New Security Measures in Airports, Radio Islam, January 4, 2010 [Interview starts at 5:40 of the recording.]
They say one motive for radicalization is the fact that the US is currently at war in parts of the Muslim world. “The only thing we can do is try to deal with the religious implications of that narrative. In other words, what is the Islamically correct way for American Muslims to respond to the fact that the US is at war with Muslims in some parts of the world?,” said Kamran Memon of Muslims For A Safe America in an e-mail. “One option is anti-American violence designed to try to change American foreign policy toward the Muslim world. Another option is political activism designed to try to change American foreign policy towards the Muslim world. But grassroots American Muslims are not convinced about the usefulness of political activism,” he said. “Of course, the third option is to simply do nothing. That’s the option that has been chosen by the majority of American Muslims.” Mr. Memon suggests more political activism is the answer. “Political activism can channel American Muslim frustration and energy regarding America’s actions in the Muslim world.” US Muslim group: Muslims must rally to counter radicalization, The Christian Science Monitor, December 12, 2009
Islam and the Use of Force or Violence By American Muslims, Radio Islam, December 4, 2009 [Interview starts at 7:50 of the recording.]
Kamran Memon of the organisation Muslims For a Safe America says the subject splits America’s Muslim community down the middle. “Those at one end of the spectrum say we should have nothing to do with the US armed forces as they are involved in wars with our fellow Muslims abroad,” he told the BBC. “Those at the other end say we should definitely serve and help defend our country against those who wish to attack it.” Shooting raises fears for Muslims in US army, BBC, November 6, 2009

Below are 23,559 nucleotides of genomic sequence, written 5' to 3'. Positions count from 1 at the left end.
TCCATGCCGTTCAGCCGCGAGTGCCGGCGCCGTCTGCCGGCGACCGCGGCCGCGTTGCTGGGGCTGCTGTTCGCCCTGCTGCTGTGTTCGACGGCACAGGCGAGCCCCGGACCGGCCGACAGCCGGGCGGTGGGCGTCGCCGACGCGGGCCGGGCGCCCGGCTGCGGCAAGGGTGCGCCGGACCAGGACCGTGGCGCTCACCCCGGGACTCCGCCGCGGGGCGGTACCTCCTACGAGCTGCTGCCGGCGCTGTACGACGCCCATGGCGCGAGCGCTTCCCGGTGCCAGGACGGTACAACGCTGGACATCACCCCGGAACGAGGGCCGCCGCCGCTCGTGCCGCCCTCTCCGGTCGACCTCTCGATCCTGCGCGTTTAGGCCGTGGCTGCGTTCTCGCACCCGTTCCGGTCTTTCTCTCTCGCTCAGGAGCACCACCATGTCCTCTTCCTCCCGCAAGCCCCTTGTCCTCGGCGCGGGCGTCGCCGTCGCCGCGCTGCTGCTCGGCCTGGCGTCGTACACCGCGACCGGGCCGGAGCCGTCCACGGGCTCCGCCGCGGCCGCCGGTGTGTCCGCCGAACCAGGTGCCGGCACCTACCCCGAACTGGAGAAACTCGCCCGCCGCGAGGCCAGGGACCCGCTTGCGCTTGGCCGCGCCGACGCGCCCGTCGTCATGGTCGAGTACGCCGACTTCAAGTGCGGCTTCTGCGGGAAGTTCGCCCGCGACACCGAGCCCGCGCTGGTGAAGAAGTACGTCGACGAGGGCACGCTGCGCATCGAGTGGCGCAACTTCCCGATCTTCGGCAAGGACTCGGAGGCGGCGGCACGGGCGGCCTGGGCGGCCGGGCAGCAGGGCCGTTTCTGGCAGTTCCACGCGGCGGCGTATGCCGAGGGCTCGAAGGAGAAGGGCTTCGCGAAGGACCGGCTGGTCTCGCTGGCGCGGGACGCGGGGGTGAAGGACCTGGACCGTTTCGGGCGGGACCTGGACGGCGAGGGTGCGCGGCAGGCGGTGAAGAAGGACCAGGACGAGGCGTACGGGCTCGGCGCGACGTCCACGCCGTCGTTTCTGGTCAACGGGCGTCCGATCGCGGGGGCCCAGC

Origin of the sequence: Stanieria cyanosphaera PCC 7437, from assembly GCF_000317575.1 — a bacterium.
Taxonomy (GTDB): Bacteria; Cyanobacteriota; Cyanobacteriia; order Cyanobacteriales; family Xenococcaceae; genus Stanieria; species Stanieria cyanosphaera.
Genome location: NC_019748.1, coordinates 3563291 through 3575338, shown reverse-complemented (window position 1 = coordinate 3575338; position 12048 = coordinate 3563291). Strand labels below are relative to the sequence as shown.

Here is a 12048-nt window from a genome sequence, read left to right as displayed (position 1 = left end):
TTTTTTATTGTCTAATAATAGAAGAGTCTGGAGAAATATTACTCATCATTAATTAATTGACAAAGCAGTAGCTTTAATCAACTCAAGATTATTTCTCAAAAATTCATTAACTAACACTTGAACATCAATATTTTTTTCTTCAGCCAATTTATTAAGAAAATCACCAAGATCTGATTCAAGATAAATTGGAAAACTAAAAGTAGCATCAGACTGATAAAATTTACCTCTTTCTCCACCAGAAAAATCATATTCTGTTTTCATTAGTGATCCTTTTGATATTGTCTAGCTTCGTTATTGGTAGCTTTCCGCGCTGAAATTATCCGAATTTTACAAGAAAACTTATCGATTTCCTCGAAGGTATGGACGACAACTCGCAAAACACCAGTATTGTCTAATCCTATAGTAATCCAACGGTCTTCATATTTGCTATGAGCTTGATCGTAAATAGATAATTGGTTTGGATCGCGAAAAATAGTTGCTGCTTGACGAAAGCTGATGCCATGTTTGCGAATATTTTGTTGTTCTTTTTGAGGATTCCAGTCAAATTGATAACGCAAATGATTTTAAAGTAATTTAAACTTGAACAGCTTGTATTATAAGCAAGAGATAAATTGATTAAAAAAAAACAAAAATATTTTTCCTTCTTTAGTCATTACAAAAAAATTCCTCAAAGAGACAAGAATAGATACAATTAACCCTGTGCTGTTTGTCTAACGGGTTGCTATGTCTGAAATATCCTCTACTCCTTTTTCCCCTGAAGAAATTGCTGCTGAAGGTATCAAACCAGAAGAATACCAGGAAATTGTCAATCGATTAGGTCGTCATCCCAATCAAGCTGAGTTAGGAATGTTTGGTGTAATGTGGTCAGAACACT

Still, in a 2007 Pew Research Center survey, 60 percent of Muslim Americans said they did not believe that Arabs were behind the attacks. “The opinion is definitely out there,” said Kamran Memon of Chicago, founder of Muslims for a Safe America, which challenges Muslims to examine their views on national security and law enforcement. In his talks at mosques and elsewhere, Memon said he often encounters fellow Muslims who say, “`Muslims didn’t do this. We’re not the ones who pose a threat to this country. We’re not the ones who need to be watched.’” Terror probe highlights police-Muslim tensions, The Associated Press, September 23, 2009